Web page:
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1.  Herbal medicine use in pregnancy: results of a multinational study 
Background
The use of complementary and alternative medicines (CAM) is growing in the general population. Herbal medicines are used in all countries of the world and are included in the top CAM therapies used.
Methods
A multinational study on how women treat disease and pregnancy-related health ailments was conducted between October 2011 and February 2012 in Europe, North and South America and Australia. In this study, the primary aim was to determine the prevalence of herbal medicine use in pregnancy and factors related to such use across participating countries and regions. The secondary aim was to investigate who recommended the use of herbal medication in pregnancy.
Results
There were 9,459 women from 23 countries participating in the study. Of these, 28.9% reported the use of herbal medicines in pregnancy. Most herbal medicines were used for pregnancy-related health ailments such as cold and nausea. Ginger, cranberry, valerian and raspberry were the most commonly used herbs in pregnancy. The highest reported rate of herbal use medicines was in Russia (69%). Women from Eastern Europe (51.8%) and Australia (43.8%) were twice as likely to use an herbal medicine versus other regions. Women using herbal medicines were characteristically having their first child, non-smokers, using folic acid and consuming some alcohol in pregnancy. Also, women who were currently students and women with an education other than a high school degree were more likely to use herbal medicines than other women. Although 1 out of 5 women stated that a physician had recommended the herbal use, most women used herbal medicine in pregnancy on their own initiative.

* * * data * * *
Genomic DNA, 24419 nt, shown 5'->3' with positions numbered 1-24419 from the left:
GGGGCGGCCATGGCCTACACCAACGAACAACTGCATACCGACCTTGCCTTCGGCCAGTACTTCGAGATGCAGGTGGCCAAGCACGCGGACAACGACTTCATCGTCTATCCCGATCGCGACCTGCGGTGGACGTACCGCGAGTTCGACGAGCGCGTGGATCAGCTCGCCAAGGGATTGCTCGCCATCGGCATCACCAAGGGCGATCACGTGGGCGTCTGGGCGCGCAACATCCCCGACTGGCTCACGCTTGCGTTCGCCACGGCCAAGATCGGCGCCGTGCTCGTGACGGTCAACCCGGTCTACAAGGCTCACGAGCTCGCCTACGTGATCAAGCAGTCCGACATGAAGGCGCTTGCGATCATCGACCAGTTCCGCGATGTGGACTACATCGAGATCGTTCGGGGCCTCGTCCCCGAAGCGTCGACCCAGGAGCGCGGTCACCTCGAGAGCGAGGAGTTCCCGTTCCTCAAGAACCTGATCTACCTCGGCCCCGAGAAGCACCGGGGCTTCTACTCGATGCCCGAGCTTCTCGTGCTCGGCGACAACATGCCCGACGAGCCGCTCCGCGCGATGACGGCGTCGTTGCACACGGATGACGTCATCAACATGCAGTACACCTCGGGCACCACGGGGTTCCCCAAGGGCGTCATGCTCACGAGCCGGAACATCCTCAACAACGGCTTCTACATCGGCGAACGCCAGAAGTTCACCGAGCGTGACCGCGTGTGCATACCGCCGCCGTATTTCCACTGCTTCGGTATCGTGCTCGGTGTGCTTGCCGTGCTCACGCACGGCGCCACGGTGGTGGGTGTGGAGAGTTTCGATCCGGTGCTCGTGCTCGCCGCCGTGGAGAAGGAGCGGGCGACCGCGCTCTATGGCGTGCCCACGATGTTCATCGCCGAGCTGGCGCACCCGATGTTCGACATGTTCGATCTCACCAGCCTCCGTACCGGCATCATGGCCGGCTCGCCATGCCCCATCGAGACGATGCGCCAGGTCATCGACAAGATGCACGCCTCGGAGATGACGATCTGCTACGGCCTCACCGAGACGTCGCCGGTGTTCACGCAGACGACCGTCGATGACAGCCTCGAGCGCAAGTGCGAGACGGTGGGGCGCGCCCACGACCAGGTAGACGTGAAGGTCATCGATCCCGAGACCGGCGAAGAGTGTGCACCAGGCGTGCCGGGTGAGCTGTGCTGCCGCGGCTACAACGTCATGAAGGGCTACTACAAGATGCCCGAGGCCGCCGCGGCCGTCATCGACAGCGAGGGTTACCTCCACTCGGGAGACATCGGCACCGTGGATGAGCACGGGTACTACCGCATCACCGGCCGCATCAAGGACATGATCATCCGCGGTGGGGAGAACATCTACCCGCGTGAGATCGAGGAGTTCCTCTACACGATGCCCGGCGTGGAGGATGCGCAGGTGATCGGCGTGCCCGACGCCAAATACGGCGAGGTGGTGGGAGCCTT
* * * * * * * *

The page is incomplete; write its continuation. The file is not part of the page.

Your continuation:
Conclusions
In this multinational study herbal medicine use in pregnancy was high although there were distinct differences in the herbs and users of herbal medicines across regions. Most commonly the women self-medicated with herbal medicine to treat pregnancy-related health ailments. More knowledge regarding the efficacy and safety of herbal medicines in pregnancy is warranted.